With the help of the police and cyber authorities, a victim of a hack worth 90 Ether (ETH) got the Tether (USDT) address of the attacker blacklisted. As a result, they can get most of their funds.
[2023/08/11 17:30] USDT blacklisted 0x788bc56b67c289399cd6e2022f0d76484f04724a in block 17893148 https://t.co/WipjkHXFGp
— usdt blacklist (@usdtblacklist) August 11, 2023
The victim, who goes by @l3yum on X (Twitter), first ran out on March 16 after the hacker obtained their hot wallet seed phrase. Many NFTs related to Yuga Labs were stolen, along with some crypto and other NFTs from smaller projects, and then bought or sold.
On an August 11 X dizzinessL3yum emphasized that the Ethereum-based hacker’s USDT address was blacklisted, as he noted that: “Now after working with the police and cyber team in my country, I got the stolen funds sitting in USDT which is frozen and black listed.”
The people I work with are amazing
The original police officer I dealt with didn’t even know anything about crypto other than hearing about it, but after a few phone calls just by the way he spoke I knew he was learning and really care
– L3yum (@l3yum) August 11, 2023
At the time of writing, 90 ETH is equivalent to roughly $166,000 and the blacklisted wallet has $107,306 worth of USDT locked in it, suggesting that the victim may not get the full amount of their stolen funds.
While it is also not 100% certain whether the victim will be compensated, in previous instances where a USDT address was blacklisted under similar circumstances, Tether burned the blacklisted USDT and reissued the same which is the original owner’s asset value. .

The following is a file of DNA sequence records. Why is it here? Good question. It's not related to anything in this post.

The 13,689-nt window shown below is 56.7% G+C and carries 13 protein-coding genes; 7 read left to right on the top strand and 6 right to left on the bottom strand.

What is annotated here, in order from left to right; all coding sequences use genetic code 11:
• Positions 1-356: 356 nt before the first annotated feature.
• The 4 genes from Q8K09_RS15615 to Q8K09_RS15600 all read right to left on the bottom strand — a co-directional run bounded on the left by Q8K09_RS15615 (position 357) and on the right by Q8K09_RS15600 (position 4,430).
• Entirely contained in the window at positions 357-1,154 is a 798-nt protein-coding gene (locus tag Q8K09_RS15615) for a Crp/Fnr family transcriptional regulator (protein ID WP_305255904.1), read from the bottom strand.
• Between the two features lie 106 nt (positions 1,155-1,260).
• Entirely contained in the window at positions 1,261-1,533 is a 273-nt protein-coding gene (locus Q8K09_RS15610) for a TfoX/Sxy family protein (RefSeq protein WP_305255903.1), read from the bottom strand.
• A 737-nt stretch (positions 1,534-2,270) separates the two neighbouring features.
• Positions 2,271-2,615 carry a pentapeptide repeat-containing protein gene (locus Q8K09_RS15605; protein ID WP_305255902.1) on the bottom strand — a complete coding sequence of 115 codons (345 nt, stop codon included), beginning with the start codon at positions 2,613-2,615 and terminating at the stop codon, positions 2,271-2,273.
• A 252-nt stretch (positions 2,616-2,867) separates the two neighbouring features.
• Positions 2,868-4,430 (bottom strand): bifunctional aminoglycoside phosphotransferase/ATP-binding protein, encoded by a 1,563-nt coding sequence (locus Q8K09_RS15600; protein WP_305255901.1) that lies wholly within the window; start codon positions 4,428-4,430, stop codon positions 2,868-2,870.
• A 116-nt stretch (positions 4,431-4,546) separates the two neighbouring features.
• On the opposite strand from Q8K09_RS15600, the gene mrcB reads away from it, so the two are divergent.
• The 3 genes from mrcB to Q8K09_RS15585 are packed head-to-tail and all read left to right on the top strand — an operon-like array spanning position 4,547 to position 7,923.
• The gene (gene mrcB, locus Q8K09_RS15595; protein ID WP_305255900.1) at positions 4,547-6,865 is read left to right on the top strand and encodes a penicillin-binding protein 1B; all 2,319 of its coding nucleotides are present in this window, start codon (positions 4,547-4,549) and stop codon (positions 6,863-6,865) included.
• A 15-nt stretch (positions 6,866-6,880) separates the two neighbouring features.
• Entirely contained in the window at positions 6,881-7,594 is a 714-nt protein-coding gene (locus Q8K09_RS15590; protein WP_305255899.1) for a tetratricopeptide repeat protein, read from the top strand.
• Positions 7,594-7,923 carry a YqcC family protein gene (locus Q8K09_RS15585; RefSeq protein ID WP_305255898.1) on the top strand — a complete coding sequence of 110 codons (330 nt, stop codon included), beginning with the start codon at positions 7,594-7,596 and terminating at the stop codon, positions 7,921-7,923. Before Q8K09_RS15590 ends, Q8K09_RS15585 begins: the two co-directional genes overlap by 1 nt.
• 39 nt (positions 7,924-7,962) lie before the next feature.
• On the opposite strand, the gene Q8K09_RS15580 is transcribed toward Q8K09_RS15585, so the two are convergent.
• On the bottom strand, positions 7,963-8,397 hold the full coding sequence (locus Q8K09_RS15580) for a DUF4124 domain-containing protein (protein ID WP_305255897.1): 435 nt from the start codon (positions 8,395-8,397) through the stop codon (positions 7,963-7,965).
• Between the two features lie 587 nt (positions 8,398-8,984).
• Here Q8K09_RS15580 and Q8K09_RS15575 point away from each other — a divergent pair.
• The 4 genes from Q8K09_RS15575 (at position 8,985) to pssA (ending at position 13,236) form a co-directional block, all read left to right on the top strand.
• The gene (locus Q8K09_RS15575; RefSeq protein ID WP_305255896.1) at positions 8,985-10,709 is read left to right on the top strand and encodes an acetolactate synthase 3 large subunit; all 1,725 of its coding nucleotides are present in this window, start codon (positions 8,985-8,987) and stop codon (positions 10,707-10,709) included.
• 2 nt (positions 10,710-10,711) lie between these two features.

It’s also worth noting that blacklisting a USDT address by Tether usually comes after a court order.
Related: How easy is the SIM swap attack? Here’s how to prevent one
When asked if this was the case in the comments, L3yum confirmed that this is the likely way forward, but suggested that it has yet to be confirmed.
“This is the part I’m not sure about but yes from my understanding this is how it works and the funds that were blacklisted actually got burned. Don’t quote me on that, but that’s my understanding!” he wrote.
It’s not entirely clear how the hacker gained access to the seed word in March, though the general THINK at that time the victim bought a SIM, mistakenly backed up their seed phrase in iCloud, or used the wallet on multiple devices.
Another member of our community was compromised yesterday. $70k+ lost.
11 Eth, a Mutant, a Koda, etc. While the exact attack that @l3yum It’s not clear, we’ve narrowed it down to a few possibilities – and it can be prevented by something
In hardware wallets 1/
— quit (,) (@0xQuit) March 15, 2023
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